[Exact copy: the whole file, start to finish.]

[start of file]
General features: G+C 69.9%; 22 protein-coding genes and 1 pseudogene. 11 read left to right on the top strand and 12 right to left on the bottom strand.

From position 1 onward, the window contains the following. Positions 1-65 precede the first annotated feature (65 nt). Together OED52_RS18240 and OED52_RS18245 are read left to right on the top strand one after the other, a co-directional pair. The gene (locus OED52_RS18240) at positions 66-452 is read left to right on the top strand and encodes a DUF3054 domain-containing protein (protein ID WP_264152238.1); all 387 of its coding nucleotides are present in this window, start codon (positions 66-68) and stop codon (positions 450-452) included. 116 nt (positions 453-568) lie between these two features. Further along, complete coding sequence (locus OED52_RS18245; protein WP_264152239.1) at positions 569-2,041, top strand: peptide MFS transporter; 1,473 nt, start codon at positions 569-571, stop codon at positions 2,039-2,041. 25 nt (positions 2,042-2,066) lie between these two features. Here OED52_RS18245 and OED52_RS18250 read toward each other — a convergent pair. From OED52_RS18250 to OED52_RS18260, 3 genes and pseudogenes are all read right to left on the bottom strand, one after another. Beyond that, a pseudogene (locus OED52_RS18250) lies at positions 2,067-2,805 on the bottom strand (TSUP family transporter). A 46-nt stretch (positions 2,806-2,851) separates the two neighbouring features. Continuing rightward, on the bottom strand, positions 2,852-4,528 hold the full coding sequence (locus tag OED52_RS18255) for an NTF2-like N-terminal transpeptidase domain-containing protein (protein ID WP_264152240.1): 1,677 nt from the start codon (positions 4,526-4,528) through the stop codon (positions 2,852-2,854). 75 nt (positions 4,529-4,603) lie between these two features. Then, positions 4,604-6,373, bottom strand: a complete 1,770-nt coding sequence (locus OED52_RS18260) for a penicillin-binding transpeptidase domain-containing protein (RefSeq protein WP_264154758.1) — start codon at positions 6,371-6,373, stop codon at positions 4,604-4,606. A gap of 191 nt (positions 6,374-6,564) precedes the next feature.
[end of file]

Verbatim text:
General features: G+C 69.9%; 22 protein-coding genes and 1 pseudogene. 11 read left to right on the top strand and 12 right to left on the bottom strand.

From position 1 onward, the window contains the following. Positions 1-65 precede the first annotated feature (65 nt). Together OED52_RS18240 and OED52_RS18245 are read left to right on the top strand one after the other, a co-directional pair. The gene (locus OED52_RS18240) at positions 66-452 is read left to right on the top strand and encodes a DUF3054 domain-containing protein (protein ID WP_264152238.1); all 387 of its coding nucleotides are present in this window, start codon (positions 66-68) and stop codon (positions 450-452) included. 116 nt (positions 453-568) lie between these two features. Further along, complete coding sequence (locus OED52_RS18245; protein WP_264152239.1) at positions 569-2,041, top strand: peptide MFS transporter; 1,473 nt, start codon at positions 569-571, stop codon at positions 2,039-2,041. 25 nt (positions 2,042-2,066) lie between these two features. Here OED52_RS18245 and OED52_RS18250 read toward each other — a convergent pair. From OED52_RS18250 to OED52_RS18260, 3 genes and pseudogenes are all read right to left on the bottom strand, one after another. Beyond that, a pseudogene (locus OED52_RS18250) lies at positions 2,067-2,805 on the bottom strand (TSUP family transporter). A 46-nt stretch (positions 2,806-2,851) separates the two neighbouring features. Continuing rightward, on the bottom strand, positions 2,852-4,528 hold the full coding sequence (locus tag OED52_RS18255) for an NTF2-like N-terminal transpeptidase domain-containing protein (protein ID WP_264152240.1): 1,677 nt from the start codon (positions 4,526-4,528) through the stop codon (positions 2,852-2,854). 75 nt (positions 4,529-4,603) lie between these two features. Then, positions 4,604-6,373, bottom strand: a complete 1,770-nt coding sequence (locus OED52_RS18260) for a penicillin-binding transpeptidase domain-containing protein (RefSeq protein WP_264154758.1) — start codon at positions 6,371-6,373, stop codon at positions 4,604-4,606. A gap of 191 nt (positions 6,374-6,564) precedes the next feature.